Introduction: Crooked Knife
The northern Nomad's woodworking tool. All the northern tribes in North America and Asia have their own version of it. My farm relatives use them to trim their horse's hooves. Whatever wave of invaders brought horse culture to Europe must have brought this style of knife with them.
I made this particular knife years ago from plans in the book "Wildwood Wisdom" by Ellsworth Jaeger, C.1945
Continue on to see those plans...
Step 1: Ellsworth's Plans
His drawings are a bit vague about blade shape. When held as seen in the previous photo, the side of the tip is bent toward you. The side of the blade facing away from you is left flat. Don't grind on that side at all. All the grinding is done on the side of the blade toward you.
He says "He then tempers the blade, hard at first, and draws the temper by heating to a yellow color."
By "yellow color" he means a yellow oxide layer, not a yellow heat glow.
In 1945 everyone would have known exactly what he meant from watching blacksmiths at work. Today these words need further explanation. For more details read "The Making of Tools" or any other blacksmithing book from your local library.
Here's the full text of Ellsworth's book, starting on p. 168:
"Crooked Knife: A common wilderness knife found among the northern Indians and Eskimos is their famous "crooked knife", so called because of its shape. With this knnife the Woods Indian can make many things he needs, from noggins and ax handles to canoes and canoe paddles. It is really an aboriginal draw knife, for in using it, the indian draws it doward him.
The Indians trade for files at the Hudson's Bay posts and make these into knives (Plate 88). A flat file is used, cut down to 4 or 5 inches (A). The small end of the file, or "tang", is left on; for this fits into the wooden handle. The file itself is then ground down to a cutting edge (B). The Indian then heats it to a cherry red and bends the front of the blade as (C) shows. The tang is bent in the opposite direction (D).
He then tempers the blade, hard at first, and draws the temper by heating to a yellow color. The handle is made from a bent root or branch. The tang of the file is placed against the handle and its outline traced upon it. This part is cut out deeply (E) so that the file and a wooden plug (F) will rest flush with the handle. When the wooden handle has been smoothed and shaped to the Indian's satisfaction, he places the file in its notch (G), and the plug is hammered home. The handle is then bound with sinew which shrinks as it dries and binds the blade as with an iron band (H).
Eskimo Knives: The Eskimos make a knife of bone or ivory that roughly resembles a cutlass. This is used to cut the snow blocks in fashioning their snow houses or igloos. Plate 99 (bottom) shows its shape. Another knife used by the Eskimos is the strange crescent-shaped knife called the ullo. This is of steel and is used in numerous ways including the scraping of skins."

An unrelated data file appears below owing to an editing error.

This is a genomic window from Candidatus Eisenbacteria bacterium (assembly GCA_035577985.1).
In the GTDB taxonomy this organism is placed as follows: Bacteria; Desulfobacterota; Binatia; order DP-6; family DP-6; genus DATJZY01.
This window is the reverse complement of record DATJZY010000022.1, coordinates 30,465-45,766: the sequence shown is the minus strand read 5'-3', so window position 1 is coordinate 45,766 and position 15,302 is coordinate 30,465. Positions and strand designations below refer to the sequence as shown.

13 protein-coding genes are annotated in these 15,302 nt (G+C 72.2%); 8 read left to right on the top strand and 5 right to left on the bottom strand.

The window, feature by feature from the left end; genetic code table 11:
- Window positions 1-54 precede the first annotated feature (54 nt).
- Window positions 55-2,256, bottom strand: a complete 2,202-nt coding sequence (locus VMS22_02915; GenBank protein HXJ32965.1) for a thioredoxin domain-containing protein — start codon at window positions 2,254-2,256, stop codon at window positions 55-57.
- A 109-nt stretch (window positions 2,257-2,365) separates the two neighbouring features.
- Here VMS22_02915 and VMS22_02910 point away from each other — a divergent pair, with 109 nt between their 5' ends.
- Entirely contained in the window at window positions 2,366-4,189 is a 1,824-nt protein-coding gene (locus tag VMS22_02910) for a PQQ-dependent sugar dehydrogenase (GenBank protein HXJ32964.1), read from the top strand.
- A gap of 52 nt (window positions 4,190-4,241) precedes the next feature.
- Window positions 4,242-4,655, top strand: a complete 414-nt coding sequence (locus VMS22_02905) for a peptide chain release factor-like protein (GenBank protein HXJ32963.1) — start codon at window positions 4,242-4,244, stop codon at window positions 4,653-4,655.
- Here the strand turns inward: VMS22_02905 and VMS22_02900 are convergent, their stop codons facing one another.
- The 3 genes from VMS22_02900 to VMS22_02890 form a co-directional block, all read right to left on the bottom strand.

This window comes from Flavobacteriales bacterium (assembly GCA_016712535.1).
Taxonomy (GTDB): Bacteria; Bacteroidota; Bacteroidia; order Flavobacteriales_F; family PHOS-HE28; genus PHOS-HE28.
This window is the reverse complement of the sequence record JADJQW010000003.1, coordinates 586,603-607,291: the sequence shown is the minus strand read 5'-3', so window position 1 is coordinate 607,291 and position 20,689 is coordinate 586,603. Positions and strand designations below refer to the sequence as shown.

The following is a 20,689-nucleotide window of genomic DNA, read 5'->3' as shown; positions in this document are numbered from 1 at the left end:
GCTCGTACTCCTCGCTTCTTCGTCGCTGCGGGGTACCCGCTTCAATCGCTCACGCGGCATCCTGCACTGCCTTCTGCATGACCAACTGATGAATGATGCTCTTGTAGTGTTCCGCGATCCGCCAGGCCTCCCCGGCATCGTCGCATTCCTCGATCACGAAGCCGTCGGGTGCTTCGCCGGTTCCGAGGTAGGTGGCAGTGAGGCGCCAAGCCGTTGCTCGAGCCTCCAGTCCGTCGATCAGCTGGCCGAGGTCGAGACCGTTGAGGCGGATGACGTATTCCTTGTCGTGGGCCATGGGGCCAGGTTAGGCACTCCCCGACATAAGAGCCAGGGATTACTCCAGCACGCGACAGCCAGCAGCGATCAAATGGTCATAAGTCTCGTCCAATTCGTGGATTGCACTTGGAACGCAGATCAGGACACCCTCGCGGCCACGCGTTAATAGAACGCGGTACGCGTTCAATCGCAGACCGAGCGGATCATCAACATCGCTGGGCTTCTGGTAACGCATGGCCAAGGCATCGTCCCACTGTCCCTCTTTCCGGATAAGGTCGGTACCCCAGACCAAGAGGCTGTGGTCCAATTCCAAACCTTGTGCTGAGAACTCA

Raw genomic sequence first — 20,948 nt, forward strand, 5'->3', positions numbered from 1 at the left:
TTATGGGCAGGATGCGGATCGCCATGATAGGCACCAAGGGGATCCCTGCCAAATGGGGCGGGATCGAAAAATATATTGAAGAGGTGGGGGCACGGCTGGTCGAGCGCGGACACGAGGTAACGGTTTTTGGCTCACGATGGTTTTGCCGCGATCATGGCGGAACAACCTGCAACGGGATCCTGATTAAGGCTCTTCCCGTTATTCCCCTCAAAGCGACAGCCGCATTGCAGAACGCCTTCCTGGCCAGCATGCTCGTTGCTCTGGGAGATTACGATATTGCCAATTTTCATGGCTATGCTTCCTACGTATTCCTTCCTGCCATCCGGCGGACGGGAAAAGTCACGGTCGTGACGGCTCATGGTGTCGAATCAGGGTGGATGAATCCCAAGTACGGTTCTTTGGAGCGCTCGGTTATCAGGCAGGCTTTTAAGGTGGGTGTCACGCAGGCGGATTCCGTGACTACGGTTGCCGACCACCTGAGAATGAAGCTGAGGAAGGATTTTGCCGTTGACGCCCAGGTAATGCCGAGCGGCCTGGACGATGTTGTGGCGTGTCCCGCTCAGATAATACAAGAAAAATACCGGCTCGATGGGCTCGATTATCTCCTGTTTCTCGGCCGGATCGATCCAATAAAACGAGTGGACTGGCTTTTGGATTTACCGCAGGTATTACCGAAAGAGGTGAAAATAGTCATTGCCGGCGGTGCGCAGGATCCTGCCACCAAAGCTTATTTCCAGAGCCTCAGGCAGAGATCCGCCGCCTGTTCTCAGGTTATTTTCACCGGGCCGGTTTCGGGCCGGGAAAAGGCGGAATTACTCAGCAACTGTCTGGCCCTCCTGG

Step 2: Knife Details
I made this knife just that way, except I used an industrial hacksaw blade instead of a file for stock.
Some saw blades are made with hard teeth and a soft blade, but the back of this one is hard enough to hold an edge without any hardening/tempering.
I carved the handle from a chunk of an elm tree in our yard that was dying of Dutch Elm disease.
I wrapped the handle with a strip of elm bark to hold the side plug in place. The wood of the handle shrank and gripped the tang of the blade as it dried, so the whole thing is very secure.
The handle is a bit small, since my hand has grown a lot since I made it. It fit perfectly at the time.
Now that I've seen and used many crooked knives, I would make the handle much smaller where it meets the blade.
Elm is really nice wood. It's tough like oak but much lighter. Like oak it has transverse rays in the grain that prevent it from splitting. It's too bad all those trees died. The beetles were only in the inner bark.
The big trunks of those trees could have been sawed into boards to plank longships. But they mostly got burned or just rotted away in people's yards.
Step 3: Hoof Knife Modifications
The quickest way to make a crooked knife is to modify a hoof knife from a farm supply store.
Here's one I made in about half an hour.
Some pet shops carry them with the horse equipment.
The hoof knife tip is for cleaning a horse's hoof. The tip fits into the contours around the "frog", which is the living part of the underside of the hoof. For carving wood you don't need that much of a bent tip.
A Finnish friend gave me this sharpening stone in a leather sheath with Sami glyphs on it. It works perfectly as a sheath for the crooked knife with the blade next to the stone.
Step 4: Cut, Cut, and Straighten
Cut off the end of the handle so it feels better on your thumb.
Cut off the curled-over tip of the blade.
Straighten the blade to suit yourself.
Here's a finished knife next to a stock one for comparison.
Suit the bend to the work you're doing.
The knives used for finishing cedar canoe planks are mostly straight with a slight bend in the tip.
The Salmon People use a crooked knife with a very long handle and a very small bent blade. They use it for carving details on totem poles among other things.
I bought this unmodified hoof knife for $5.35 in a feed store.
It was made in Pakistan. It has a stainless steel blade. Non-stainless is usually better. A blade that can rust is usually much better steel.
Be aware that hoof knives come in right-handed and left-handed versions.
Get the right kind for your handed-ness.
to be continued with details of proper posture for crooked knifing...
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